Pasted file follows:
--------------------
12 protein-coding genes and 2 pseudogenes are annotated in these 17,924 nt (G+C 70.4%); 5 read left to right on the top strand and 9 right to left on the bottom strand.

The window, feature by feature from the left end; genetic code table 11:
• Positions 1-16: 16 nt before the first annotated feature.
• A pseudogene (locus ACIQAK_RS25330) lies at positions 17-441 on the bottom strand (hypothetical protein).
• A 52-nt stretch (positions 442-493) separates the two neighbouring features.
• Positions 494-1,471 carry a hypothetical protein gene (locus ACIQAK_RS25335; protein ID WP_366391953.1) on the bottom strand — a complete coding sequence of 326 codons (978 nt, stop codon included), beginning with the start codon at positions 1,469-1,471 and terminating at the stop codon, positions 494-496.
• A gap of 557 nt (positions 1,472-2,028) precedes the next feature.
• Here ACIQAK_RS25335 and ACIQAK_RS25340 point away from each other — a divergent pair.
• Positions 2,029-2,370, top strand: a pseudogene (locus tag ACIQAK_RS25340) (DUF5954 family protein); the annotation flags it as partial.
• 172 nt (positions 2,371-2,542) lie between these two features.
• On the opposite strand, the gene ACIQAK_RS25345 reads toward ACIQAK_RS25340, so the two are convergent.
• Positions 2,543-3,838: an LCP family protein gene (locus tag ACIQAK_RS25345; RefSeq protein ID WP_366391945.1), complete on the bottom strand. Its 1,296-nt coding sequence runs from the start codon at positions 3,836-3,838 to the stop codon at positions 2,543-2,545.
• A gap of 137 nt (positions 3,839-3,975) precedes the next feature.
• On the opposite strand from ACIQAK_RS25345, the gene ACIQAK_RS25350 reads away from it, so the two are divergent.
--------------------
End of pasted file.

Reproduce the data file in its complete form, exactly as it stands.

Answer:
12 protein-coding genes and 2 pseudogenes are annotated in these 17,924 nt (G+C 70.4%); 5 read left to right on the top strand and 9 right to left on the bottom strand.

The window, feature by feature from the left end; genetic code table 11:
• Positions 1-16: 16 nt before the first annotated feature.
• A pseudogene (locus ACIQAK_RS25330) lies at positions 17-441 on the bottom strand (hypothetical protein).
• A 52-nt stretch (positions 442-493) separates the two neighbouring features.
• Positions 494-1,471 carry a hypothetical protein gene (locus ACIQAK_RS25335; protein ID WP_366391953.1) on the bottom strand — a complete coding sequence of 326 codons (978 nt, stop codon included), beginning with the start codon at positions 1,469-1,471 and terminating at the stop codon, positions 494-496.
• A gap of 557 nt (positions 1,472-2,028) precedes the next feature.
• Here ACIQAK_RS25335 and ACIQAK_RS25340 point away from each other — a divergent pair.
• Positions 2,029-2,370, top strand: a pseudogene (locus tag ACIQAK_RS25340) (DUF5954 family protein); the annotation flags it as partial.
• 172 nt (positions 2,371-2,542) lie between these two features.
• On the opposite strand, the gene ACIQAK_RS25345 reads toward ACIQAK_RS25340, so the two are convergent.
• Positions 2,543-3,838: an LCP family protein gene (locus tag ACIQAK_RS25345; RefSeq protein ID WP_366391945.1), complete on the bottom strand. Its 1,296-nt coding sequence runs from the start codon at positions 3,836-3,838 to the stop codon at positions 2,543-2,545.
• A gap of 137 nt (positions 3,839-3,975) precedes the next feature.
• On the opposite strand from ACIQAK_RS25345, the gene ACIQAK_RS25350 reads away from it, so the two are divergent.